Previous U.S. administrations adopted the stance that India’s nuclear arsenal, which was first tested in 1974, was illegitimate and should be eliminated or at least seriously constrained. They did so for two reasons. First, they feared that legitimating the Indian arsenal might spur an arms race in Asia because Pakistan, India’s archrival, and China might be tempted to keep pace with India’s activities. Second, Washington wanted to stick strictly to the principles underlying the Nuclear Nonproliferation Treaty (NPT): parties to the treaty could engage in peaceful nuclear commerce; states that stood outside the NPT regime, such as India, could not. U.S. policymakers feared that compromising these principles might both give states with nuclear aspirations reason to think they could get around the NPT if they waited long enough and dishearten those other states that loyally supported the treaty against proliferators.
A stance, however, is not a policy. And eliminating India’s arsenal became an increasingly unrealistic stance when Pakistan went nuclear in the 1980s — and then became a fantasy in 1998, when India tested five bombs underground and openly declared itself a nuclear power. After India’s tests, the Clinton administration sought to nudge New Delhi in directions that would limit counteractions by China and Pakistan and above all prevent an Indo-Pakistani nuclear war. All the while Washington firmly maintained that U.S. recognition of India’s nuclear status was a long way off. After the attacks of September 11, 2001, which prompted Washington to take a fresh look at U.S. policies in South Asia, the Bush administration first reached out to Pakistan to secure its help against Islamist terrorists.
But then it also turned toward New Delhi, and in the summer of 2005 finally granted India de facto nuclear recognition. In a stroke, Washington thereby invited India to join the ranks of China, France, Russia, the United States, and the United Kingdom — the victors of World War II — as a legitimate wielder of the influence that nuclear weapons confer. When, earlier this year, the Bush administration negotiated the specific terms of its nuclear arrangement with New Delhi, Washington abandoned, against the advice of nonproliferation specialists, any efforts to condition the deal on constraints that would keep India from further increasing its nuclear arsenal.
Under the terms of the deal, the United States commits to behave, and urge other states to behave, as if India were a nuclear weapons state under the NPT, even though India has not signed the treaty and will not be required to do so. (Even if the Bush administration had wished to make India a de jure nuclear weapons state under the NPT, such a change probably would not have been possible, as it would have required unanimous approval by all 188 parties to the treaty.) Washington has also undertaken to stop denying civil nuclear technology to India and has determined to require India to apply the safeguards of the International Atomic Energy Agency (IAEA) only to nuclear facilities it designates as being for purely civil purposes. India is now also authorized to import uranium, the lack of which had long stalled the progress of its nuclear program.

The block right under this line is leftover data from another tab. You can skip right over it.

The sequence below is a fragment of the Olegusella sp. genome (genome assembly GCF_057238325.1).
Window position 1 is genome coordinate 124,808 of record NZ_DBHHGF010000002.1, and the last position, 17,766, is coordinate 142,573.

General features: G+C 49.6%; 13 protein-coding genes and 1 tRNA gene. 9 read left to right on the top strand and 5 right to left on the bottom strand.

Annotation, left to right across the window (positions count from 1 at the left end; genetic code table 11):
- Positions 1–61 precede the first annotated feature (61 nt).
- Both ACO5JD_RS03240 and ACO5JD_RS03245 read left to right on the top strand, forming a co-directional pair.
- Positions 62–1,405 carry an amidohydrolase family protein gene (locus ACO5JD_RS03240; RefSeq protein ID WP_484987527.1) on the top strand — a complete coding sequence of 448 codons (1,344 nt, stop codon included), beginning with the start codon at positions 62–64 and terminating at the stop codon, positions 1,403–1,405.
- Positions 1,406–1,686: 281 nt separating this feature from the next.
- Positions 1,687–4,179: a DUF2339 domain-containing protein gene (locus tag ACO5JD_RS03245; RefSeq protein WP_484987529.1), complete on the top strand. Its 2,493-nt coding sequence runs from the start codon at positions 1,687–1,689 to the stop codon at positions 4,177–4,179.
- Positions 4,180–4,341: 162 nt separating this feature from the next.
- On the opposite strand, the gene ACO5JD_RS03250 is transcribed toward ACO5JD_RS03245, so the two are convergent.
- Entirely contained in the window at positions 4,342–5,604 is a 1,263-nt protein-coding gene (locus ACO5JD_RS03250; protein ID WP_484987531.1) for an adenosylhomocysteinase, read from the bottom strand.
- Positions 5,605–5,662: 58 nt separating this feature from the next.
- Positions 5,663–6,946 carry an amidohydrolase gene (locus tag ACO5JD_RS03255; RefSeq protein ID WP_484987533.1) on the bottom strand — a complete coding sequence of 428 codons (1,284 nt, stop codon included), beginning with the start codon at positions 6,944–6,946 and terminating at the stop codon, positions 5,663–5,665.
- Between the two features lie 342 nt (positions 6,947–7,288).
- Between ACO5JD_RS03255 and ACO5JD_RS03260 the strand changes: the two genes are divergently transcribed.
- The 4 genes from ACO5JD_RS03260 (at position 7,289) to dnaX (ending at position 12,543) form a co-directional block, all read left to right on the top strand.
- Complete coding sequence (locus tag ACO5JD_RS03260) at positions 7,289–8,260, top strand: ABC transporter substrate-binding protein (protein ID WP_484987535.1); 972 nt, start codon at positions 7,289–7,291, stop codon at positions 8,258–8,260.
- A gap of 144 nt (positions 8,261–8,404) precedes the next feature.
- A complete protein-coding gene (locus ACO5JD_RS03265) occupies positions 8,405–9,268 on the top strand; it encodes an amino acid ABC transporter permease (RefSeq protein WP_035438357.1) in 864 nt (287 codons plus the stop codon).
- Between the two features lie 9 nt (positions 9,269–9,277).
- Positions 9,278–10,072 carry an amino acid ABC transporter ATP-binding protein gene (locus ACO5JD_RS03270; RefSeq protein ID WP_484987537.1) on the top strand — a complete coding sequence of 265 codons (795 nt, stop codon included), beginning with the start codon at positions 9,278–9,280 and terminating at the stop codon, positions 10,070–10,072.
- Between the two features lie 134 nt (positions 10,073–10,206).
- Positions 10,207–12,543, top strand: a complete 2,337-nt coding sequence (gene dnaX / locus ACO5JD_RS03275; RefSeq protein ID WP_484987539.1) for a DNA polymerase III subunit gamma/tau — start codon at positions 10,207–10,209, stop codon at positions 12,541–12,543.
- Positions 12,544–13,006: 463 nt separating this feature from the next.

Nuclear recognition will bring enormous political benefits to the Indian government. Naturally, the deal is popular with domestic constituencies, which were already well disposed toward the United States. (In 2005, a poll by the Pew Research Center found that 71 percent of Indian respondents had a favorable view of the United States — the highest percentage among the 15 leading nations polled.) Singh supporters in the National Congress Party have downplayed the importance of the few obligations that India has undertaken, such as the commitment to voluntarily subject some of its nuclear facilities to inspections, a routine practice in all the other recognized nuclear states, including the United States. Criticism from the opposition BJP (Bharatiya Janata Party) has been narrow and technical — and it probably reflects the BJP’s chagrin that the agreement was secured while the National Congress Party was in power. Although some members of the marginal Left Front parties have criticized the terms of the deal, their complaints have smacked of antiquated NAM politics, and the detractors are unlikely to be able to block the deal’s approval by the Indian Parliament. Barring the imposition of new conditions by the U.S. Congress, the deal is thus likely to sail through the legislature in India.
American critics of the deal contend that India’s past behavior does not warrant this free pass. They argue that Washington should at least ask India to stop making fissile material for bombs, as the NPT’s acknowledged nuclear powers have already done, rather than wait for the proposed fissile Material Cutoff Treaty to come into existence. Others contend that India should be required to place more nuclear facilities under IAEA safeguards, to prevent any diversion of fissile materials from its nuclear power program to its nuclear weapons program. Still others want India to sign the Comprehensive Test Ban Treaty rather than be allowed merely to abide by a unilateral moratorium on further underground testing, as it has done since 1998.
The Indian government, backed by Indian public opinion, has resisted all attempts to impose such technical constraints on its nuclear arsenal. So far, the U.S. government has effectively supported New Delhi’s position by insisting that the India deal is not an arms control treaty but a broader strategic agreement. The Bush administration has described the nuclear issue as the “basic irritant” in U.S.-Indian relations and has argued that once the issue is out of the way, India will become a responsible stakeholder in the nonproliferation regime, jettison its vestigial NAM posturing, take a more normal place in the diplomatic world — and become a strategic partner of the United States. […]